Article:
14. Physiological Effects of Nature Therapy: A Review of the Research in Japan

    Directory of Open Access Journals (Sweden)

    Chorong Song

    2016-08-01

    Full Text Available Humans have evolved into what they are today after the passage of 6–7 million years. If we define the beginning of urbanization as the rise of the industrial revolution, less than 0.01% of our species’ history has been spent in modern surroundings. Humans have spent over 99.99% of their time living in the natural environment. The gap between the natural setting, for which our physiological functions are adapted, and the highly urbanized and artificial setting that we inhabit is a contributing cause of the “stress state” in modern people. In recent years, scientific evidence supporting the physiological effects of relaxation caused by natural stimuli has accumulated. This review aimed to objectively demonstrate the physiological effects of nature therapy. We have reviewed research in Japan related to the following: (1 the physiological effects of nature therapy, including those of forests, urban green space, plants, and wooden material and (2 the analyses of individual differences that arise therein. The search was conducted in the PubMed database using various keywords. We applied our inclusion/exclusion criteria and reviewed 52 articles. Scientific data assessing physiological indicators, such as brain activity, autonomic nervous activity, endocrine activity, and immune activity, are accumulating from field and laboratory experiments. We believe that nature therapy will play an increasingly important role in preventive medicine in the future.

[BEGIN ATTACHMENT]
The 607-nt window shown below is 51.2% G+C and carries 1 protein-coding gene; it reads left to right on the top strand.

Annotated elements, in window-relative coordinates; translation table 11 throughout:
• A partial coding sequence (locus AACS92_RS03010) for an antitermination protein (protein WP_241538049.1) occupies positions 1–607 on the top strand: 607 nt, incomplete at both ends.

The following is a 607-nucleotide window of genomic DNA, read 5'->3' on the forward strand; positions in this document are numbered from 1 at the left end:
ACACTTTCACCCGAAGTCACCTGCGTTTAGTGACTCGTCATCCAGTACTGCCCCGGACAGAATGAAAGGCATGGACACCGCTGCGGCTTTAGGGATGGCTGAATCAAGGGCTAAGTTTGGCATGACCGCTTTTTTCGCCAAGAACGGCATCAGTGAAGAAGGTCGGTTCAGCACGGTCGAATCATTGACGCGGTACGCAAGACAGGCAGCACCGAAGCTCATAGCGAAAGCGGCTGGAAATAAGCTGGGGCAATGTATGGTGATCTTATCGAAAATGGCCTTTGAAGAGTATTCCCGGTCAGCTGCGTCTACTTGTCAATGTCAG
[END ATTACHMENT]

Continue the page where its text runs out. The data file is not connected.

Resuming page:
15. The Effect of Project-Based History and Nature of Science Practices on the Change of Nature of Scientific Knowledge

    Science.gov (United States)

    Çibik, Ayse Sert

    2016-01-01

    The aim of this study is to compare the change of pre-service science teachers' views about the nature of scientific knowledge through Project-Based History and Nature of Science training and Conventional Method. The sample of the study consists of two groups of 3rd grade undergraduate students attending teacher preparation program of science…

  16. Nanoparticles in natural systems I: The effective reactive surface area of the natural oxide fraction in field samples.

    NARCIS (Netherlands)

    Hiemstra, T.; Antelo, J.; Rahnemaie, R.; Riemsdijk, van W.H.

    2010-01-01

    Information on the particle size and reactive surface area of natural samples is essential for the application of surface complexation models (SCM) to predict bioavailability, toxicity, and transport of elements in the natural environment. In addition, this information will be of great help to

  17. Sustainable pest regulation in agricultural landscapes: a review on landscape composition, biodiversity and natural pest control.

    Science.gov (United States)

    Bianchi, F J J A; Booij, C J H; Tscharntke, T

    2006-07-22